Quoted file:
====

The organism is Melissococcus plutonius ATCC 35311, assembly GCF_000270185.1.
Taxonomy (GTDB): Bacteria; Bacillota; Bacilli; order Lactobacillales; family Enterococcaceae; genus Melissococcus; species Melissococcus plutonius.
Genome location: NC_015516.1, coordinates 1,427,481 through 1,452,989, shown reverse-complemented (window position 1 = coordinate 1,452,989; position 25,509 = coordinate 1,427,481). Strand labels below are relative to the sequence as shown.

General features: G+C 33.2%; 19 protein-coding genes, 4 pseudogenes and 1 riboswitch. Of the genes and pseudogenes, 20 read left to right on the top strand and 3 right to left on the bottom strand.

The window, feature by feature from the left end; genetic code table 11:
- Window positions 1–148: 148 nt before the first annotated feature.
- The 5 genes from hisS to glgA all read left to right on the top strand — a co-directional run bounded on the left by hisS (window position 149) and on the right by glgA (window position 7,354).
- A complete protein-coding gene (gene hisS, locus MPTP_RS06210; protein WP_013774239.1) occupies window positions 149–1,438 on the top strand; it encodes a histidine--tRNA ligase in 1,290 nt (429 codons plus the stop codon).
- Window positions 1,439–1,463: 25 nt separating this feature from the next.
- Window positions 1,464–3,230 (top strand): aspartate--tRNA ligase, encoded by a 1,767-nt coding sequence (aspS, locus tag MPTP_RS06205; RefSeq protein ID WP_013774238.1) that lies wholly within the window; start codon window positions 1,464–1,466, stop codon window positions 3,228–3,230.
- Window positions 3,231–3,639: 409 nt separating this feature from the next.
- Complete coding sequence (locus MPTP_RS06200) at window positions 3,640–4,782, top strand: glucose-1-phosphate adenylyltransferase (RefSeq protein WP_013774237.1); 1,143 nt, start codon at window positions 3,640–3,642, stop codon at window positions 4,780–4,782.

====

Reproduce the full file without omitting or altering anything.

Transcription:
The organism is Melissococcus plutonius ATCC 35311, assembly GCF_000270185.1.
Taxonomy (GTDB): Bacteria; Bacillota; Bacilli; order Lactobacillales; family Enterococcaceae; genus Melissococcus; species Melissococcus plutonius.
Genome location: NC_015516.1, coordinates 1,427,481 through 1,452,989, shown reverse-complemented (window position 1 = coordinate 1,452,989; position 25,509 = coordinate 1,427,481). Strand labels below are relative to the sequence as shown.

General features: G+C 33.2%; 19 protein-coding genes, 4 pseudogenes and 1 riboswitch. Of the genes and pseudogenes, 20 read left to right on the top strand and 3 right to left on the bottom strand.

The window, feature by feature from the left end; genetic code table 11:
- Window positions 1–148: 148 nt before the first annotated feature.
- The 5 genes from hisS to glgA all read left to right on the top strand — a co-directional run bounded on the left by hisS (window position 149) and on the right by glgA (window position 7,354).
- A complete protein-coding gene (gene hisS, locus MPTP_RS06210; protein WP_013774239.1) occupies window positions 149–1,438 on the top strand; it encodes a histidine--tRNA ligase in 1,290 nt (429 codons plus the stop codon).
- Window positions 1,439–1,463: 25 nt separating this feature from the next.
- Window positions 1,464–3,230 (top strand): aspartate--tRNA ligase, encoded by a 1,767-nt coding sequence (aspS, locus tag MPTP_RS06205; RefSeq protein ID WP_013774238.1) that lies wholly within the window; start codon window positions 1,464–1,466, stop codon window positions 3,228–3,230.
- Window positions 3,231–3,639: 409 nt separating this feature from the next.
- Complete coding sequence (locus MPTP_RS06200) at window positions 3,640–4,782, top strand: glucose-1-phosphate adenylyltransferase (RefSeq protein WP_013774237.1); 1,143 nt, start codon at window positions 3,640–3,642, stop codon at window positions 4,780–4,782.